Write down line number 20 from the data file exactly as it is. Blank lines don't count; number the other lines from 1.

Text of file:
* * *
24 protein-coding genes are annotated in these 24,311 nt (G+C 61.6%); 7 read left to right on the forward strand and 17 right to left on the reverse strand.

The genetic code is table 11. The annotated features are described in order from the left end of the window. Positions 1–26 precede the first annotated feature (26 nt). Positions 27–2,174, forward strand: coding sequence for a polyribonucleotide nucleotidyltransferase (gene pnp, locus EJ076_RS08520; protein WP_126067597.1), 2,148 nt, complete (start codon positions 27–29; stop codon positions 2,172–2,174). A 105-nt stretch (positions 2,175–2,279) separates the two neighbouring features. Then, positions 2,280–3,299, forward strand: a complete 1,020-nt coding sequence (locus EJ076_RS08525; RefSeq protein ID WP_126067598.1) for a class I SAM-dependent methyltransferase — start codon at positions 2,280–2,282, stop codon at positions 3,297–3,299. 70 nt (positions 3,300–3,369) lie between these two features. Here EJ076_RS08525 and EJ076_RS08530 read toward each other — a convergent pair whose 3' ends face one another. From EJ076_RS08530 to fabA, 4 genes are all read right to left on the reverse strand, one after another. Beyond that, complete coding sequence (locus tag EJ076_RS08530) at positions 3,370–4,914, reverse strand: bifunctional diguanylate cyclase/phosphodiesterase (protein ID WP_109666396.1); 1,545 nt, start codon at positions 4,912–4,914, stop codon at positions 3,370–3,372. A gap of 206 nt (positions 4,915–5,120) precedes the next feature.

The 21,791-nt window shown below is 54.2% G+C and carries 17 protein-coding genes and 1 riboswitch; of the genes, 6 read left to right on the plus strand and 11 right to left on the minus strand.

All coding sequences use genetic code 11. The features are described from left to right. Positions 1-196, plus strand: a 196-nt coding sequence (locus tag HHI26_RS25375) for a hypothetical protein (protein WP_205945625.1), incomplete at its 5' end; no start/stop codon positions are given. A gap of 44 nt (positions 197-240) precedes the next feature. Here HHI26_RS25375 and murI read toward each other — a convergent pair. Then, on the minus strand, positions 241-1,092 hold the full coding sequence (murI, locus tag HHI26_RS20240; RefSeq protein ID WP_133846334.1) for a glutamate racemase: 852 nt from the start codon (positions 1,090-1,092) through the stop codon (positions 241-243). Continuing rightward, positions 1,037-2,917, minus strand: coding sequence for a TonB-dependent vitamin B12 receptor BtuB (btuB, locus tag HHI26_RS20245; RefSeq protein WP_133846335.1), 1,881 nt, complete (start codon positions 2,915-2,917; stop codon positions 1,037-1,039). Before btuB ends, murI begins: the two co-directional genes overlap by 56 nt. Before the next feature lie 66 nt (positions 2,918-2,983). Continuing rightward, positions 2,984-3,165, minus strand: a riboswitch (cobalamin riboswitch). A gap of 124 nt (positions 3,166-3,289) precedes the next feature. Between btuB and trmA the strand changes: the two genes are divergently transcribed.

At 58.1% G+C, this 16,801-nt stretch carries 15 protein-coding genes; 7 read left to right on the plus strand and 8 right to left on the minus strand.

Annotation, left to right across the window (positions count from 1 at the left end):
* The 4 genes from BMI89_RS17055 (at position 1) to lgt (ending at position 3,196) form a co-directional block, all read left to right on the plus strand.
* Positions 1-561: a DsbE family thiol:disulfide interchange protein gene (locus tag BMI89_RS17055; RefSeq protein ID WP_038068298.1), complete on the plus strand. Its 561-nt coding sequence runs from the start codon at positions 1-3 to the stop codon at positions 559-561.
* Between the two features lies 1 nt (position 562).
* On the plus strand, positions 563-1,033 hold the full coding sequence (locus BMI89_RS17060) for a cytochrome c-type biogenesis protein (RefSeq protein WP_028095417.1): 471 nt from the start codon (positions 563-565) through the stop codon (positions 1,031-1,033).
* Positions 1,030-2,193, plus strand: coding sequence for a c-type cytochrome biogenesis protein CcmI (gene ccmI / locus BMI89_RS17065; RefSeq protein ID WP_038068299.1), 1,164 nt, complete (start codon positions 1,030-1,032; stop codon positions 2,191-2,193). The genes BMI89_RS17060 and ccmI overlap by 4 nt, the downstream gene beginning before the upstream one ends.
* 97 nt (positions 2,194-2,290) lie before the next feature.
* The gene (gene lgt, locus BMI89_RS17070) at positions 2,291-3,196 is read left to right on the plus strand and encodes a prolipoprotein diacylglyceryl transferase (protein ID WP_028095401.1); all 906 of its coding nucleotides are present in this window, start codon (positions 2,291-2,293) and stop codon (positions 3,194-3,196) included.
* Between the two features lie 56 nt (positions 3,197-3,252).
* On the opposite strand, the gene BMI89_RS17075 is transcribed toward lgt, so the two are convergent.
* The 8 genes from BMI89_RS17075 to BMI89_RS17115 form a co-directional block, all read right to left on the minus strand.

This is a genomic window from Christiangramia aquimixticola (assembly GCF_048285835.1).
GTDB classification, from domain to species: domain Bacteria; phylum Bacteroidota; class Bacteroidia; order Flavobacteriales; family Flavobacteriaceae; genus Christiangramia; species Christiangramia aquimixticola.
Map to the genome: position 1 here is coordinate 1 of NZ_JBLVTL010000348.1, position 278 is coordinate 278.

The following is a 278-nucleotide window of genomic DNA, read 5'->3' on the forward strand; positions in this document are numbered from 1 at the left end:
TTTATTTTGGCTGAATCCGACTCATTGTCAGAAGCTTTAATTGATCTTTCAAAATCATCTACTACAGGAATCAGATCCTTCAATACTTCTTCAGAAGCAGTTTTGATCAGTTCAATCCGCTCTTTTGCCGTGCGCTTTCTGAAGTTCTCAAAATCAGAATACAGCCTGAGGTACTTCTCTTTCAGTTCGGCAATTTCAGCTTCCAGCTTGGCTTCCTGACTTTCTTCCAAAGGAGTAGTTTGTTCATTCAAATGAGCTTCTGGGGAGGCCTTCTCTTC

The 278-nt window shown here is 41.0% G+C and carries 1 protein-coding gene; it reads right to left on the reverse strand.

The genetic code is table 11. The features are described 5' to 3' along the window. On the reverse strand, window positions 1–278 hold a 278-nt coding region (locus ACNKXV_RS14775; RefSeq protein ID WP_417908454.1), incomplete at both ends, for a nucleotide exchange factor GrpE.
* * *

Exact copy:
The following is a 278-nucleotide window of genomic DNA, read 5'->3' on the forward strand; positions in this document are numbered from 1 at the left end: